Computational modelling of hip resurfacing arthroplasty investigating the effect of femoral version on hip biomechanics

Jonathan Bourget-Murray, Ashish Taneja, Sadegh Naserkhaki, Marwan El-Rich, Samer Adeeb, James Powell, Kelly Johnston

Research output: Contribution to journalArticlepeer-review

4 Scopus citations


Aim How reduced femoral neck anteversion alters the distribution of pressure and contact area in Hip Resurfacing Arthroplasty (HRA) remains unclear. The purpose of this study was to quantitatively describe the biomechanical implication of different femoral neck version angles on HRA using a finite element analysis. Materials and methods A total of sixty models were constructed to assess the effect of different femoral neck version angles on three different functional loads: 0°of hip flexion, 45° of hip flexion, and 90° of hip flexion. Femoral version was varied between 30° of anteversion to 30° of retroversion. All models were tested with the acetabular cup in four different positions: (1) 40°/15° (inclination/version), (2) 40°/25°, (3) 50°/15°, and (4) 50°/25°. Differences in range of motion due to presence of impingement, joint contact pressure, and joint contact area with different femoral versions and acetabular cup positions were calculated. Results Impingement was found to be most significant with the femur in 30° of retroversion, regardless of acetabular cup position. Anterior hip impingement occurred earlier during hip flexion as the femur was progressively retroverted. Impingement was reduced in all models by increasing acetabular cup inclination and anteversion, yet this consequentially led to higher contact pressures. At 90° of hip flexion, contact pressures and contact areas were inversely related and showed most notable change with 30° of femoral retroversion. In this model, the contact area migrated towards the anterior implant-bone interface along the femoral neck. Conclusion Femoral retroversion in HRA influences impingement and increases joint contact pressure most when the hip is loaded in flexion. Increasing acetabular inclination decreases the area of impingement but doing so causes a reciprocal increase in joint contact pressure. It may be advisable to study femoral neck version pre-operatively to better choose hip resurfacing arthroplasty candidates.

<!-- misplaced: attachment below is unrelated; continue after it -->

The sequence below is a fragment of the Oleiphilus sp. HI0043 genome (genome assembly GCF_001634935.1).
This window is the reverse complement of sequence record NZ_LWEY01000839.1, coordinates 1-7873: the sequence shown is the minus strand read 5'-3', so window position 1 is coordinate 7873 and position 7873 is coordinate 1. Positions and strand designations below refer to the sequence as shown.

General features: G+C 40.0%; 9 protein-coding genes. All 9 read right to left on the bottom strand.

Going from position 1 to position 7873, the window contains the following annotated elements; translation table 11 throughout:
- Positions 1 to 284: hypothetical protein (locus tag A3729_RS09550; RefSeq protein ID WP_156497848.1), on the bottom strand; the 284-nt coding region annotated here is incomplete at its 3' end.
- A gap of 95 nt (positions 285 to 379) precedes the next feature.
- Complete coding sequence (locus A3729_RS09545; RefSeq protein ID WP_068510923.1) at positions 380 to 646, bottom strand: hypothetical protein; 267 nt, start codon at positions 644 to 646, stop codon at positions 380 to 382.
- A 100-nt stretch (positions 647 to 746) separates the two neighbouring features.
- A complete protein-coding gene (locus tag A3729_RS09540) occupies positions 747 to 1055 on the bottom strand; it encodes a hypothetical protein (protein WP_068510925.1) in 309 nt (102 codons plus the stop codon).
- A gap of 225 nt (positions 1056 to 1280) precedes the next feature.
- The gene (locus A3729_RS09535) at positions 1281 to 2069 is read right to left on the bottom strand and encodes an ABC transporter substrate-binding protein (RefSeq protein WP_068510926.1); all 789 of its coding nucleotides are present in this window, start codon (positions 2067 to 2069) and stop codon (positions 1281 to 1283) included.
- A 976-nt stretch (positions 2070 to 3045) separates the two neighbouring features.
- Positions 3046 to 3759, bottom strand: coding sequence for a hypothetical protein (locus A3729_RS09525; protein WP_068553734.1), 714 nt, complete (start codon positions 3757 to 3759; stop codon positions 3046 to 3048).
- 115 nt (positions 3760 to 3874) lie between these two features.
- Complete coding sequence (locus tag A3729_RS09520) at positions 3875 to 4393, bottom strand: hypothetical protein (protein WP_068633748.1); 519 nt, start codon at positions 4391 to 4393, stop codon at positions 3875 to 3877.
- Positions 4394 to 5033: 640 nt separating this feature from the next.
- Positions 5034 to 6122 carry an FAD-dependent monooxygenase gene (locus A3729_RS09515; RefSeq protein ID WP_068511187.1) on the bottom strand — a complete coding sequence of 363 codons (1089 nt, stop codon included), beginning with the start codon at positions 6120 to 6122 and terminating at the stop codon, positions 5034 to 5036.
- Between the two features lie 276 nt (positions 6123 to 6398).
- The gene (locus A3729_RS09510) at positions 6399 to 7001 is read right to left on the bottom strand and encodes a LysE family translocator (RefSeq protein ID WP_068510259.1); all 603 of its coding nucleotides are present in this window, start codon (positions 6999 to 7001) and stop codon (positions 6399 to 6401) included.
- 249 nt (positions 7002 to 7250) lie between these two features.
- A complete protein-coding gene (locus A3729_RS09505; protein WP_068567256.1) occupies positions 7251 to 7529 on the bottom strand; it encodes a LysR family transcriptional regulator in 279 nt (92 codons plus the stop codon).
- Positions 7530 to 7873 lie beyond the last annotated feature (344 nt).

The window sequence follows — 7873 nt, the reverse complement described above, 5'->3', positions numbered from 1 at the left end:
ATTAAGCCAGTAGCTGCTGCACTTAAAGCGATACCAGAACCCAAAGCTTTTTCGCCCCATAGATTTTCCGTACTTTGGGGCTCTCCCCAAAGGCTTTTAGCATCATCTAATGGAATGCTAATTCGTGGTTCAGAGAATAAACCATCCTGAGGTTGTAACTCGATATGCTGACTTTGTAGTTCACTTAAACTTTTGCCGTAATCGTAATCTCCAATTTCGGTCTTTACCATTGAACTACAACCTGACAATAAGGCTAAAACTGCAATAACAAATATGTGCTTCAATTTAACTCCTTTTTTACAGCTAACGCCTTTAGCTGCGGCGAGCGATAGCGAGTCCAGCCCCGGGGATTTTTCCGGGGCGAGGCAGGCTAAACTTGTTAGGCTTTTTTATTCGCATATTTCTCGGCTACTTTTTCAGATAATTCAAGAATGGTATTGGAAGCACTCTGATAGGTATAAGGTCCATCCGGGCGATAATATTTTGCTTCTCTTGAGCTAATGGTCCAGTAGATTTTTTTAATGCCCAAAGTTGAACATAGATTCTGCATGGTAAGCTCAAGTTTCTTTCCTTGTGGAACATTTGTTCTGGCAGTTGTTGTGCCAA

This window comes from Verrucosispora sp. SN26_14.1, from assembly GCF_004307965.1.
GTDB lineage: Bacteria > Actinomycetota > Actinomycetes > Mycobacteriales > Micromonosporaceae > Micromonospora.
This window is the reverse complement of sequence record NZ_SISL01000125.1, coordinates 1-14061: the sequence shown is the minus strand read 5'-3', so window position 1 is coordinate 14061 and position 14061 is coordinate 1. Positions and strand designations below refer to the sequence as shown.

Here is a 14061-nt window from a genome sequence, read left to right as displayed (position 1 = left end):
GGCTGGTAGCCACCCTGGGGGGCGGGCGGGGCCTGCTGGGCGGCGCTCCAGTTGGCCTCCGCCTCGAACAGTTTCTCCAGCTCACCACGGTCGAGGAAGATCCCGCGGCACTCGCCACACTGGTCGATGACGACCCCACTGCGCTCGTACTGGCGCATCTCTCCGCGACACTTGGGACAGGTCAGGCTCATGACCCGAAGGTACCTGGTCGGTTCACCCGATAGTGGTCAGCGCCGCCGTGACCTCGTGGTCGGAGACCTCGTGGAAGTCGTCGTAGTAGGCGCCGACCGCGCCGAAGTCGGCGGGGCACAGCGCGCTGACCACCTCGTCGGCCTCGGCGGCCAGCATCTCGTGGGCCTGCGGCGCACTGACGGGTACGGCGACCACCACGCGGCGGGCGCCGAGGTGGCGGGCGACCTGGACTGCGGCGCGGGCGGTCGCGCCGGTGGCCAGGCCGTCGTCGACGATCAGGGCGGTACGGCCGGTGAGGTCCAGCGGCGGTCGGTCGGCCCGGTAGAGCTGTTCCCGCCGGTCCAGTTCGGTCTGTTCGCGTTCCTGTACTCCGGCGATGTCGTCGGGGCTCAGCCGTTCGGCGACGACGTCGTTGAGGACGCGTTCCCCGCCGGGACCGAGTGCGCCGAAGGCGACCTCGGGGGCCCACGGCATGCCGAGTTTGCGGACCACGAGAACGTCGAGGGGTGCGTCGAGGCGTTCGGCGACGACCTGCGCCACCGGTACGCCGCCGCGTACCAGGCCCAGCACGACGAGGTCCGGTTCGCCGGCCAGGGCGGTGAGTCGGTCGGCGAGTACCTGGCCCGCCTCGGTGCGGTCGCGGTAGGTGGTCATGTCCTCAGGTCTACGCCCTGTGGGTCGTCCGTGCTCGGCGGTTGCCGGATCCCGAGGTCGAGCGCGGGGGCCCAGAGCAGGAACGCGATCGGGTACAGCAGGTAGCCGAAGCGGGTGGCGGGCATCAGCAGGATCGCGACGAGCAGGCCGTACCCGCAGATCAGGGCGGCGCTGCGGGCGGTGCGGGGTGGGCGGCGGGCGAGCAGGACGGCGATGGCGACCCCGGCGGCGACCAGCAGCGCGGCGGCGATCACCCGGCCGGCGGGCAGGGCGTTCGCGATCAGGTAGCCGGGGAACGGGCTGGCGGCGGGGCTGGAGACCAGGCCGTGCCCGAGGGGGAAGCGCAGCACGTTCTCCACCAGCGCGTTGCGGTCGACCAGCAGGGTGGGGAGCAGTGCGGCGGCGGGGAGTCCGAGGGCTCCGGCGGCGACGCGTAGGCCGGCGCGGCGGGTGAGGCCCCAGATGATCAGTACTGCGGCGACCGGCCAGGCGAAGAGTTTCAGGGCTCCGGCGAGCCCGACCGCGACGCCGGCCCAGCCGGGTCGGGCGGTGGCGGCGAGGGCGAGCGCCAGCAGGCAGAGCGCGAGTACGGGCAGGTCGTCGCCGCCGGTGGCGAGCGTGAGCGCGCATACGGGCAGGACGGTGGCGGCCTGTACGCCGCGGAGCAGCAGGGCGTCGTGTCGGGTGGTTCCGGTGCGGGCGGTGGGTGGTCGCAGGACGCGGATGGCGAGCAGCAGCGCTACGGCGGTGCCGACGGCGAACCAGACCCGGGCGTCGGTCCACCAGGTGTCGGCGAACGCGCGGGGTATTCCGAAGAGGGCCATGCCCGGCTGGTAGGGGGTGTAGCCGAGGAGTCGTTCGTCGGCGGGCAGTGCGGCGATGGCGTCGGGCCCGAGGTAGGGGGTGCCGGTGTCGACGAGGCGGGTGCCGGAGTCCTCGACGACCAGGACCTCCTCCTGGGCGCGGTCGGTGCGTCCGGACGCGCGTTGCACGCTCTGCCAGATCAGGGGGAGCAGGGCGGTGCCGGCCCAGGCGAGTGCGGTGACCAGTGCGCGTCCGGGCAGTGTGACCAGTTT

Original languageBritish English
Article numbere0252435
JournalPLoS ONE
Issue number5 May
StatePublished - May 2021


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